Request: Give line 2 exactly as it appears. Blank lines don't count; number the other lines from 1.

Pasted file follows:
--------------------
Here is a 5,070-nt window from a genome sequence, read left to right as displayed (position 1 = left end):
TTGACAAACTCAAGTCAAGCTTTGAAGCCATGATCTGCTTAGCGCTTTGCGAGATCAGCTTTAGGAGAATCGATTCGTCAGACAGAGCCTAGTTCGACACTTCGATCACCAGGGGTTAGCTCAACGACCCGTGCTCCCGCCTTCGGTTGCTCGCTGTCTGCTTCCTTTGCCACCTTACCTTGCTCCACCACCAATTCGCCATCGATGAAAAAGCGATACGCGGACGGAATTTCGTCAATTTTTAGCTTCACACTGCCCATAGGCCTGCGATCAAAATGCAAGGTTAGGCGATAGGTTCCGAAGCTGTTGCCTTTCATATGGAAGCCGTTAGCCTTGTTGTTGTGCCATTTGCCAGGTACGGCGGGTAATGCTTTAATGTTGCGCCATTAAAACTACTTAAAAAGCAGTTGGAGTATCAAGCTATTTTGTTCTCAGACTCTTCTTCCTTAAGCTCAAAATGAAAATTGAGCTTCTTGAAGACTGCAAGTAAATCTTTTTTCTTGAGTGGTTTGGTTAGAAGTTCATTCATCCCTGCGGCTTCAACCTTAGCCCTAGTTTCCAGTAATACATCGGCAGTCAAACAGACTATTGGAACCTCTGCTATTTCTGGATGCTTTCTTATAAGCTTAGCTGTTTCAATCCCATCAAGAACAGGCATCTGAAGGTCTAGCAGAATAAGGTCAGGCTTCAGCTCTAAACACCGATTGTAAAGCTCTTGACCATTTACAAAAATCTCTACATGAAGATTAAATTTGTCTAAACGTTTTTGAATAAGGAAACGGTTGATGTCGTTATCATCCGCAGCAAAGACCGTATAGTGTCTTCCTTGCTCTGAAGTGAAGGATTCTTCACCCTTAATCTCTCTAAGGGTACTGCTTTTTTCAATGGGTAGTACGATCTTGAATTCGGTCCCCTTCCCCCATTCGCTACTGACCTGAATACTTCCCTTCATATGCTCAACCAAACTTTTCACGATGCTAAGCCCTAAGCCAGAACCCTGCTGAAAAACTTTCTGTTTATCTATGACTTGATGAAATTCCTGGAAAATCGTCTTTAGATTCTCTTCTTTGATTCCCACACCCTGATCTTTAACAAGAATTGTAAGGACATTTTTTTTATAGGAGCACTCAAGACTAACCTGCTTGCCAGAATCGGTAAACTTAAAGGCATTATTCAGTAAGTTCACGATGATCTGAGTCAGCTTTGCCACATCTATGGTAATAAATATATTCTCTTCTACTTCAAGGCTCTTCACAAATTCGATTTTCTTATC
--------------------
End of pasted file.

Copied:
TTGACAAACTCAAGTCAAGCTTTGAAGCCATGATCTGCTTAGCGCTTTGCGAGATCAGCTTTAGGAGAATCGATTCGTCAGACAGAGCCTAGTTCGACACTTCGATCACCAGGGGTTAGCTCAACGACCCGTGCTCCCGCCTTCGGTTGCTCGCTGTCTGCTTCCTTTGCCACCTTACCTTGCTCCACCACCAATTCGCCATCGATGAAAAAGCGATACGCGGACGGAATTTCGTCAATTTTTAGCTTCACACTGCCCATAGGCCTGCGATCAAAATGCAAGGTTAGGCGATAGGTTCCGAAGCTGTTGCCTTTCATATGGAAGCCGTTAGCCTTGTTGTTGTGCCATTTGCCAGGTACGGCGGGTAATGCTTTAATGTTGCGCCATTAAAACTACTTAAAAAGCAGTTGGAGTATCAAGCTATTTTGTTCTCAGACTCTTCTTCCTTAAGCTCAAAATGAAAATTGAGCTTCTTGAAGACTGCAAGTAAATCTTTTTTCTTGAGTGGTTTGGTTAGAAGTTCATTCATCCCTGCGGCTTCAACCTTAGCCCTAGTTTCCAGTAATACATCGGCAGTCAAACAGACTATTGGAACCTCTGCTATTTCTGGATGCTTTCTTATAAGCTTAGCTGTTTCAATCCCATCAAGAACAGGCATCTGAAGGTCTAGCAGAATAAGGTCAGGCTTCAGCTCTAAACACCGATTGTAAAGCTCTTGACCATTTACAAAAATCTCTACATGAAGATTAAATTTGTCTAAACGTTTTTGAATAAGGAAACGGTTGATGTCGTTATCATCCGCAGCAAAGACCGTATAGTGTCTTCCTTGCTCTGAAGTGAAGGATTCTTCACCCTTAATCTCTCTAAGGGTACTGCTTTTTTCAATGGGTAGTACGATCTTGAATTCGGTCCCCTTCCCCCATTCGCTACTGACCTGAATACTTCCCTTCATATGCTCAACCAAACTTTTCACGATGCTAAGCCCTAAGCCAGAACCCTGCTGAAAAACTTTCTGTTTATCTATGACTTGATGAAATTCCTGGAAAATCGTCTTTAGATTCTCTTCTTTGATTCCCACACCCTGATCTTTAACAAGAATTGTAAGGACATTTTTTTTATAGGAGCACTCAAGACTAACCTGCTTGCCAGAATCGGTAAACTTAAAGGCATTATTCAGTAAGTTCACGATGATCTGAGTCAGCTTTGCCACATCTATGGTAATAAATATATTCTCTTCTACTTCAAGGCTCTTCACAAATTCGATTTTCTTATC